LIMA — A report from the Ohio Department of Health reveals the state’s infant mortality rate is showing signs of improvement, but African-American babies continue to die at more than twice the rate of whites.
In Allen County, there were 11 infant deaths compared to 1,280 births in 2014. This equates to a mortality rate of 8.6, which is slightly above the state average.
Though statistics comparing the amount of deaths in Allen County’s black and white infants were unavailable, a local health department official said the statewide trend also holds true on a local level.
“In Allen County, we definitely experience the disparity between the African-American population and the white population,” said Tami Gough, director of prevention and health promotion services at the Allen County Public Health.
According to the report, Ohio’s overall infant mortality rate fell from 7.4 deaths per 1,000 births in 2013 to 6.8 in 2014. However, the black infant mortality rate rose from 13.8 deaths in 2013 to 14.3 in 2014.
These statistics concern Gough, but she is optimistic African-American mortality rates will decrease because the health department is working to combat this problem.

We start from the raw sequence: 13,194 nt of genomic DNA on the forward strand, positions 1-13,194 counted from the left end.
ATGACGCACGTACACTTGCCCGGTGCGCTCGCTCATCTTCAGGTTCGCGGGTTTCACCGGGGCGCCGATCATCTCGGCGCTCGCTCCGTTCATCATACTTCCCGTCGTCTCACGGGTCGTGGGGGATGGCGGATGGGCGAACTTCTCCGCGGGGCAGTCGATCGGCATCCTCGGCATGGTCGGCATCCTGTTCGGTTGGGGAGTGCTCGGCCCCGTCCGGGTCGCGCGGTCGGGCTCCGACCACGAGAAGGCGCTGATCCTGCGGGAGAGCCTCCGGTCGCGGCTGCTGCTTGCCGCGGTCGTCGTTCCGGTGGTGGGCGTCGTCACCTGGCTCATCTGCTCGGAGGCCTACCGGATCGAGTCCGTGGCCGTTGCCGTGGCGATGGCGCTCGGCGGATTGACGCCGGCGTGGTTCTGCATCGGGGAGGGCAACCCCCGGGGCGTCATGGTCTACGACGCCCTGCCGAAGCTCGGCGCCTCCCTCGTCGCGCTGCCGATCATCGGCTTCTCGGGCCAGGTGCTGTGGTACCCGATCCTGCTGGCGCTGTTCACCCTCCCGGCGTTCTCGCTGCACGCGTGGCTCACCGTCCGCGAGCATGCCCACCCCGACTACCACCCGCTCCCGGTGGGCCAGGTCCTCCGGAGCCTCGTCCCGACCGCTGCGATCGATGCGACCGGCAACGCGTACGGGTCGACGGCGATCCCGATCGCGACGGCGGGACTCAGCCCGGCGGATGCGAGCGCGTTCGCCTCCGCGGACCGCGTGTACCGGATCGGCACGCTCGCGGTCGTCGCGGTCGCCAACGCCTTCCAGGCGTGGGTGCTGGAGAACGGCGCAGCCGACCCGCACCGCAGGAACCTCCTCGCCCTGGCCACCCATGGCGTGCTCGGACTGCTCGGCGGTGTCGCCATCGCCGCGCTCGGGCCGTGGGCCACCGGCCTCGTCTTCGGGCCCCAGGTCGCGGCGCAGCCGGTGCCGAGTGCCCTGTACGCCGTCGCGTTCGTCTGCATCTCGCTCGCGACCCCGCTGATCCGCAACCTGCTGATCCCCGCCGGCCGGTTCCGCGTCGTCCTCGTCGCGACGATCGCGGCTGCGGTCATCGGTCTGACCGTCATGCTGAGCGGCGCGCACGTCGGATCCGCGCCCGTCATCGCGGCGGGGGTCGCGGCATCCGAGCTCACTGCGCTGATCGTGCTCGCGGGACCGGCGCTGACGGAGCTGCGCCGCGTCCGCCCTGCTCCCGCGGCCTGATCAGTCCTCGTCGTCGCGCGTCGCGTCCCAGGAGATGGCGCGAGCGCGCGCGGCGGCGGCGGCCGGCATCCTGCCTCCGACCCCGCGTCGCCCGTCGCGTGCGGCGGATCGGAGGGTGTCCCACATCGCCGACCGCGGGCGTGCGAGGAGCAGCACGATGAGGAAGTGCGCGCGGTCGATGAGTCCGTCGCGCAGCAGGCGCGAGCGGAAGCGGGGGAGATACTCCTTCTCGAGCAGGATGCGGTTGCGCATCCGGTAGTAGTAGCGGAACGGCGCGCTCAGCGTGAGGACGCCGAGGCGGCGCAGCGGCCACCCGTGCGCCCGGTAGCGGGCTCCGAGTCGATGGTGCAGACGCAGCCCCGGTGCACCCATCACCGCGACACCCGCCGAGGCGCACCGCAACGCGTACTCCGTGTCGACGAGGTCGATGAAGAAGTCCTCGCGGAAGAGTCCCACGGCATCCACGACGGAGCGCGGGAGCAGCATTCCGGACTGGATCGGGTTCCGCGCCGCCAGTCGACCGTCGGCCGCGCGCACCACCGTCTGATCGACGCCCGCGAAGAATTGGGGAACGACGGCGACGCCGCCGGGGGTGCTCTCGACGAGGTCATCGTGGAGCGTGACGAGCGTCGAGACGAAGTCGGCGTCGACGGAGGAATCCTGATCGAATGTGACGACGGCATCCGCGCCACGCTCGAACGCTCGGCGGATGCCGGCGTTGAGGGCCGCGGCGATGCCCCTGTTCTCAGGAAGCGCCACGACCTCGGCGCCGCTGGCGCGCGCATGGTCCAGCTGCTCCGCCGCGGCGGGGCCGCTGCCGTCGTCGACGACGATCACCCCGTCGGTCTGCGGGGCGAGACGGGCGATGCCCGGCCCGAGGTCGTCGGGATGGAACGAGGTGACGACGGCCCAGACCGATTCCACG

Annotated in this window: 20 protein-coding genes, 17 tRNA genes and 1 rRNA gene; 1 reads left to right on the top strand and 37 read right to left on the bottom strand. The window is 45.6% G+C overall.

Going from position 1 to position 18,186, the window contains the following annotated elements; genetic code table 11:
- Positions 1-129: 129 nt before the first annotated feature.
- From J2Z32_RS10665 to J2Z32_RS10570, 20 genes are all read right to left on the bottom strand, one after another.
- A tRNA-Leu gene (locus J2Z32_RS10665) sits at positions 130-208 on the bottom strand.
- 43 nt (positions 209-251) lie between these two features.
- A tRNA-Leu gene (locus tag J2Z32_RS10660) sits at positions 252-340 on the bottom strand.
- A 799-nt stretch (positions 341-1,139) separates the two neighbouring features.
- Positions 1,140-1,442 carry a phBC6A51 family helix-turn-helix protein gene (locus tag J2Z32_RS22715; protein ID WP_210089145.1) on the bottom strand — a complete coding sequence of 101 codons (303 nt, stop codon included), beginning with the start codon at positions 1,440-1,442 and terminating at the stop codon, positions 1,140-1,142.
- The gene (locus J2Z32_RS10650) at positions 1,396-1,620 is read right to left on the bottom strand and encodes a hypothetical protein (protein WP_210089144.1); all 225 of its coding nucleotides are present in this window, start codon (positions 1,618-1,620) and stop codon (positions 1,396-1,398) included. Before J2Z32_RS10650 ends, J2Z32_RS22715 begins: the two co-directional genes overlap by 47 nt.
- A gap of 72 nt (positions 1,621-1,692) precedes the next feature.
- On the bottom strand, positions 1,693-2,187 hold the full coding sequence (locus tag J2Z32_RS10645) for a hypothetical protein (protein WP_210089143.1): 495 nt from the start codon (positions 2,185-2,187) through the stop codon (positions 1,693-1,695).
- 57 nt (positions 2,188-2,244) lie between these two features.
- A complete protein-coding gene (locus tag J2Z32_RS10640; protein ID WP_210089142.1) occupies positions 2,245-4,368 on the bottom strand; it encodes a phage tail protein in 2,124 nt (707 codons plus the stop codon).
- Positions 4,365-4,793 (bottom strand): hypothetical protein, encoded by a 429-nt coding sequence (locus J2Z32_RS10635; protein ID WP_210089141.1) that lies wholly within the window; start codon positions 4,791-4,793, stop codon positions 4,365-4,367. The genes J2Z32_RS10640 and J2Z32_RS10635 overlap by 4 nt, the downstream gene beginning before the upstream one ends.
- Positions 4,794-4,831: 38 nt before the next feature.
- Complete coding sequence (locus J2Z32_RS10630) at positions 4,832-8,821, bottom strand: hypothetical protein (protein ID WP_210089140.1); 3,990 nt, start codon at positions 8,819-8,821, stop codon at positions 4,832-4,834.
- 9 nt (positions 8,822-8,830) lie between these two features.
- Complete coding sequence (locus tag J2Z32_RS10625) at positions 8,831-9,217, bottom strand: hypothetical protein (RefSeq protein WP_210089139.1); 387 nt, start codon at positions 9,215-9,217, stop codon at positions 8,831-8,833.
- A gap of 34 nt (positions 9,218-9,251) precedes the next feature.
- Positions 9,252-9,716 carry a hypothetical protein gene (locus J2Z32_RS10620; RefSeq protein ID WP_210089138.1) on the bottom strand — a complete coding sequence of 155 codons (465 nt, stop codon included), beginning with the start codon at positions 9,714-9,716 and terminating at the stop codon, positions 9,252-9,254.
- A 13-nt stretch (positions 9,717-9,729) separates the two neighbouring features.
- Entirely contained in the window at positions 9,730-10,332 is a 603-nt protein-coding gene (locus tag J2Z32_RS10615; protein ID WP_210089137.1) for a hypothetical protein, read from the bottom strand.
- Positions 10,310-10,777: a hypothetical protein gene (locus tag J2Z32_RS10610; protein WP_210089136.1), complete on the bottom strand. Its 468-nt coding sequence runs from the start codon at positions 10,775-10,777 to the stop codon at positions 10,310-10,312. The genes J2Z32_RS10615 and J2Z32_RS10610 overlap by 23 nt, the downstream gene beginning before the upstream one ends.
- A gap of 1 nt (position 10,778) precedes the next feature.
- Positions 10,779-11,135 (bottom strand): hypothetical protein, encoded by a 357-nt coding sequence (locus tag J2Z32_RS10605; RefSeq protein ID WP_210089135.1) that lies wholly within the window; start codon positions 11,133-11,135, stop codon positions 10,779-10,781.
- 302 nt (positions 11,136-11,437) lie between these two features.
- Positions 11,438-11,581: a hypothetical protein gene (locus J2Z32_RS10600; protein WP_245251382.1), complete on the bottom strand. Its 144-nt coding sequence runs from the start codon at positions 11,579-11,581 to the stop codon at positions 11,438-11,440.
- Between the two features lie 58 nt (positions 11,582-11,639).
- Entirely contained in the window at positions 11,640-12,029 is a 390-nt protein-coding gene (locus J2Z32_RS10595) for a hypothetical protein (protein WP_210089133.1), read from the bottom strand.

For the last 12 years, the health department has provided a Caring For Two program, a neighborhood outreach initiative that provides in-home visits for African-American women during and after pregnancy. Home visits are conducted by community health workers, who serve as advocates for these women.
“They educate them on some of the reasons for infant mortality and the importance of prenatal care, as well as helping them overcome barriers such as helping them find transportation to appointments,” Gough said. “We have seen this program help reduce the rates of infant mortality in the African-American population.”
Community health workers also provide pregnancy, nutrition and family planning education, and they can make referrals to prenatal care providers, pediatricians and more.
Gough said the program served 477 babies and their mothers since 2003. In the last five years, there have been five infant deaths among the African-Americans they served. She said this equates to an infant mortality rate of 1.04, which is much lower than the infant mortality rate for African-Americans in Ohio over the last five years.
According to ODH, the infant mortality rate among blacks has not been below 13.8 deaths per year since 2010.
Gough said that while these statistics are promising, she hopes the Caring For Two program can serve even more African-American women in the future.
“We have been fortunate to have this program in Allen County, but we can’t make women be a part of it,” she said. “We wish to have more clients in the program because our numbers are so good. Hopefully more women will want to join in the future.”
To learn more about infant mortality or to sign up for Caring for Two, call the health department at 419-228-4457.
Reach John Bush at 567-242-0456 or on Twitter @bush_lima
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